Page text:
Calcific Tendonitis

WHAT IS IT?

Calcific tendonitis (tendinopathy) happens when calcium deposits form in the tendons (cuff) of your shoulder. The tendon tissue around the deposit can become inflamed, causing a lot of shoulder pain. It is not clear why this process occurs or why it happens to certain individuals. It possibly occurs when there is a small injury to the muscle, the body tries to repair but the cells make more of a bone-like tissue rather than muscle. Cells are constantly changing and renewing so eventually the problem is likely to go away. This type of problem tends to occur between the ages of 40 and 60 years of age.

WHAT ARE THE SYMPTOMS?

During the early stages, you may feel only mild to moderate pain or even no pain at all. For an unknown reason the deposits may only become painful when they are being resorbed. The pain and stiffness of calcific tendonitis can cause you to lose movement in your shoulder so that lifting your arm may be painful and may interfere with your sleep.

A proportion of patients may experience just one episode of pain, some get two or three and some people get regular flare-ups of symptoms over many years. In between the painful episodes, some patients experience no symptoms at all while others may have a constant background pain.

HOW IS IT DIAGNOSED?

You need a thorough shoulder examination since the pain of calcific tendonitis can be confused with other conditions that cause shoulder pain. An X-ray is usually necessary to confirm the presence of calcium deposits and serial X-rays over time can show developing and then receding deposits. Ultrasound scans are also effective at determining the extent of calcific deposits. One should be careful however, as sometimes calcific depositis may be seen on x-ray or ultrasound but they may not necessarily be the cause of the pain.

WHAT IS THE TREATMENT?

Treatment is aimed at controlling the shoulder pain and maintaining the range of movement. No treatment yet has been found to be effective at altering the course of the deposits either developing or receding.

NON-SURGICAL TREATMENT:

Initial treatment is rest and anti-inflammatory medication, such as ibuprofen. Your surgeon may suggest a steroid injection and this can be very effective at reducing pain and inflammation. At the time when the calcium deposits are being resorbed, the condition can be extremely painful. An effective treatment during this phase is to have the calcific deposits burst with a needle under ultrasound scan guidance (sometimes called ultrasound guided barbotage), combined with a local anaesthetic and steroid injection. If possible, the calcium is aspirated (sucked-out) with a syringe. This tends to give the most favourable outcome in terms of pain relief but if the deposits can't be aspirated they can be broken up with the needle and then they get absorbed more easily by the body.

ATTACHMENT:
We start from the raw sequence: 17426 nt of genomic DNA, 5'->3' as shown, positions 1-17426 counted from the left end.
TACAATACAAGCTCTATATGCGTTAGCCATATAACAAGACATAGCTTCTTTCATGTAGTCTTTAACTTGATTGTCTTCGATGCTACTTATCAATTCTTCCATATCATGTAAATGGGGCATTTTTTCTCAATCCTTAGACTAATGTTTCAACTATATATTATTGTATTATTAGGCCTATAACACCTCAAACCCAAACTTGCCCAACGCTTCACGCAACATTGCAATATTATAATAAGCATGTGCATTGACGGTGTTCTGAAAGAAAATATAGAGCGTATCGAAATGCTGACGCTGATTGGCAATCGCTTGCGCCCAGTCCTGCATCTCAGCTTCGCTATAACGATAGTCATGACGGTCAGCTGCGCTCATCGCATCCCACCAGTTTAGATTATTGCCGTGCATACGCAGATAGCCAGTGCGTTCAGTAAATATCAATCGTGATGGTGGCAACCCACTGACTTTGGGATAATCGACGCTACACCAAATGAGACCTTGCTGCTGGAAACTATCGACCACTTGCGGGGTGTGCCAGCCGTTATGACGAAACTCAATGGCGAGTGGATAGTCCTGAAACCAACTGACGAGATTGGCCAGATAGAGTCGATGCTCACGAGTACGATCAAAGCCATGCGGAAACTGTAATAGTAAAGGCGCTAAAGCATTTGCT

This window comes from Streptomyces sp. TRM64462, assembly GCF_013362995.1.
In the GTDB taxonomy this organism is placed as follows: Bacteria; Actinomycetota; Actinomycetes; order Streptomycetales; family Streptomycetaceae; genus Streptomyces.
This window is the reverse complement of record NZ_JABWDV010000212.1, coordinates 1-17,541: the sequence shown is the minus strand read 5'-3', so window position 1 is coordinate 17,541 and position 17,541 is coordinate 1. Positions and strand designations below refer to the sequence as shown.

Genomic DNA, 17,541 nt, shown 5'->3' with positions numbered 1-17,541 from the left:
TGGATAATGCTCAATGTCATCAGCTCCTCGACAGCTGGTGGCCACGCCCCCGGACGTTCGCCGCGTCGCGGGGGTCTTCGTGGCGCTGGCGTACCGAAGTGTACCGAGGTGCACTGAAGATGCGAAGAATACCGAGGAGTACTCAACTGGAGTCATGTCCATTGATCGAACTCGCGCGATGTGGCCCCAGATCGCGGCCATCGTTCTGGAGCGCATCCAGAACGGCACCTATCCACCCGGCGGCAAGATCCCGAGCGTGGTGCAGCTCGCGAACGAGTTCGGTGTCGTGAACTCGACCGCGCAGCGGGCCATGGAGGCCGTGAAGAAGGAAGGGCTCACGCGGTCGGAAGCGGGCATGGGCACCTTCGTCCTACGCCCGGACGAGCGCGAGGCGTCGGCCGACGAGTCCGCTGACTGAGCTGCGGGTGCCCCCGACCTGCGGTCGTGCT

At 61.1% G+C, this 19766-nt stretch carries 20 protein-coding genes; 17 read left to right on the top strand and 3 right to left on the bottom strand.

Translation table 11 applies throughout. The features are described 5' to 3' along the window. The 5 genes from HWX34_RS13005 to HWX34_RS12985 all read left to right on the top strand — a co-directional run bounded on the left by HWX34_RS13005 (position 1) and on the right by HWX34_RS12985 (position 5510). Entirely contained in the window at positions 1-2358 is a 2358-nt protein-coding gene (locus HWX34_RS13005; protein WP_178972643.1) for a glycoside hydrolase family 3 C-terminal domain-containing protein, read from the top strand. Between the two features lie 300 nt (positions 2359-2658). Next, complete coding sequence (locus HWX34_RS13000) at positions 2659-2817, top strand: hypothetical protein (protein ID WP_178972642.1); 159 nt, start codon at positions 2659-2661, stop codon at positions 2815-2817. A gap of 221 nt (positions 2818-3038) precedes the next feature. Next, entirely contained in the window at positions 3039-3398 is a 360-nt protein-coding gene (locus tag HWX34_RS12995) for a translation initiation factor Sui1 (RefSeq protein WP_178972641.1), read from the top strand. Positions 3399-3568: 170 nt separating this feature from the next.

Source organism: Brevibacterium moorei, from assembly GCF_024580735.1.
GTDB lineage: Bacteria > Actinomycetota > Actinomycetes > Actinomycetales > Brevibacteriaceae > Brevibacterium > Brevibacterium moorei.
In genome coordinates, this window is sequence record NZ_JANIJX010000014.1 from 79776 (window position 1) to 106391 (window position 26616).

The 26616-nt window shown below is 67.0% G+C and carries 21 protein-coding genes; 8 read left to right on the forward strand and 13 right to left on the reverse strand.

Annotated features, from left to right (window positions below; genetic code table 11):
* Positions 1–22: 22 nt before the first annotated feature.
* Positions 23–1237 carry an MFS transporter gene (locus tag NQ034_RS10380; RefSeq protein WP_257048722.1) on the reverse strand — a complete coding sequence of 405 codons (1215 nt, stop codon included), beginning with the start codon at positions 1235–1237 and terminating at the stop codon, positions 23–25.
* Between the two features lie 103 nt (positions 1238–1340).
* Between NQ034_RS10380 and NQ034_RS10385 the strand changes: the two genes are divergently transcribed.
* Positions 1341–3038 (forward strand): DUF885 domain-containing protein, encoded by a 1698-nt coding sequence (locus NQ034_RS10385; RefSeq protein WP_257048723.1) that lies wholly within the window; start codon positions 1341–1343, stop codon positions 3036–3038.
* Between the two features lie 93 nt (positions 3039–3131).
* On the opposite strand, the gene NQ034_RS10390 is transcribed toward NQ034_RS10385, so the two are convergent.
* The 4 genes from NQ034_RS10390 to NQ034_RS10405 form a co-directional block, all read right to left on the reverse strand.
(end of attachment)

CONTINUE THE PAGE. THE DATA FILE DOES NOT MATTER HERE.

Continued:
Physiotherapy is also focused on easing your pain and maintaining movement. The physios may suggest heat or ice also.
 

SURGICAL TREATMENT:

Once non-surgical treatment has been tried, your surgeon may recommend an arthroscopy (key-hole surgery). The arthroscope is used to locate the calcium deposit in the rotator cuff tendon. The deposit is often buried beneath the surface so it is not very obvious. If found, the surgeon can use instruments to remove the calcium deposits and clean the tendon. This is usually combined with a subacromial decompression, which increases the space available for the affected tendon to glide beneath the acromion.

Spire Elland Hospital

Elland Lane
Elland
HX5 9EB

For an appointment, telephone:
Outpatient Bookings on 01422 324 069
Self pay enquiries on 01422 229 597
Main Hospital on 01422 229 632

BMI The Huddersfield Hospital

Birkby Hall Road
Huddersfield
West Yorkshire
HD2 2BL

Reception: 01484 533 131

Department of Orthopaedics & Trauma

Calderdale and Huddersfield NHS Foundation Trust
Huddersfield Royal Infirmary
Acre Street
Lindley
Huddersfield
HD3 3EA

NHS Secretary:
Mrs Margaret Thomas
Tel 01484 342 343

NHS Clinics

Trauma:
Calderdale Royal Hospital (Halifax)
Huddersfield Royal Infirmary

Elective Shoulder and Elbow problems:
Friday morning at Calderdale Royal Hospital, Halifax

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